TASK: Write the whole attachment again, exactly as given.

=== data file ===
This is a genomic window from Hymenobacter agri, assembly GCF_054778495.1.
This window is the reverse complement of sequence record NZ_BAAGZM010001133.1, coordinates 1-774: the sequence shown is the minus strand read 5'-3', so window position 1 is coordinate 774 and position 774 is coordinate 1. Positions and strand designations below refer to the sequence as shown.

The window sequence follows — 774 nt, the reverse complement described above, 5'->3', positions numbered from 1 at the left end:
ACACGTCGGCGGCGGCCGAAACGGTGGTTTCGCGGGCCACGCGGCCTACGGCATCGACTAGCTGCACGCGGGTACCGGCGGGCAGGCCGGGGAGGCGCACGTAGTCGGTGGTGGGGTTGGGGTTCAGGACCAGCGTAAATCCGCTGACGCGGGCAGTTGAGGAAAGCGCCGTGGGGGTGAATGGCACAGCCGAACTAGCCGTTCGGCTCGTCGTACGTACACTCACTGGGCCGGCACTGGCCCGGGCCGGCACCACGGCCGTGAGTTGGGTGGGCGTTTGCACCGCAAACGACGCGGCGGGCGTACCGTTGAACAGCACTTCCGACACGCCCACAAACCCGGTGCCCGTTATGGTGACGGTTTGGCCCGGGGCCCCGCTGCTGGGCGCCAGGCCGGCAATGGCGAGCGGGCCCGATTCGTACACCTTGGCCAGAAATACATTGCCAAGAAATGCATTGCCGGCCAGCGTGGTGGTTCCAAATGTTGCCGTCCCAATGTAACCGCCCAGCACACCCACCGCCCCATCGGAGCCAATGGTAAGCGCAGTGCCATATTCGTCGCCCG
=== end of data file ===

This is a genomic window from Hymenobacter agri, assembly GCF_054778495.1.
This window is the reverse complement of sequence record NZ_BAAGZM010001133.1, coordinates 1-774: the sequence shown is the minus strand read 5'-3', so window position 1 is coordinate 774 and position 774 is coordinate 1. Positions and strand designations below refer to the sequence as shown.

The window sequence follows — 774 nt, the reverse complement described above, 5'->3', positions numbered from 1 at the left end:
ACACGTCGGCGGCGGCCGAAACGGTGGTTTCGCGGGCCACGCGGCCTACGGCATCGACTAGCTGCACGCGGGTACCGGCGGGCAGGCCGGGGAGGCGCACGTAGTCGGTGGTGGGGTTGGGGTTCAGGACCAGCGTAAATCCGCTGACGCGGGCAGTTGAGGAAAGCGCCGTGGGGGTGAATGGCACAGCCGAACTAGCCGTTCGGCTCGTCGTACGTACACTCACTGGGCCGGCACTGGCCCGGGCCGGCACCACGGCCGTGAGTTGGGTGGGCGTTTGCACCGCAAACGACGCGGCGGGCGTACCGTTGAACAGCACTTCCGACACGCCCACAAACCCGGTGCCCGTTATGGTGACGGTTTGGCCCGGGGCCCCGCTGCTGGGCGCCAGGCCGGCAATGGCGAGCGGGCCCGATTCGTACACCTTGGCCAGAAATACATTGCCAAGAAATGCATTGCCGGCCAGCGTGGTGGTTCCAAATGTTGCCGTCCCAATGTAACCGCCCAGCACACCCACCGCCCCATCGGAGCCAATGGTAAGCGCAGTGCCATATTCGTCGCCCG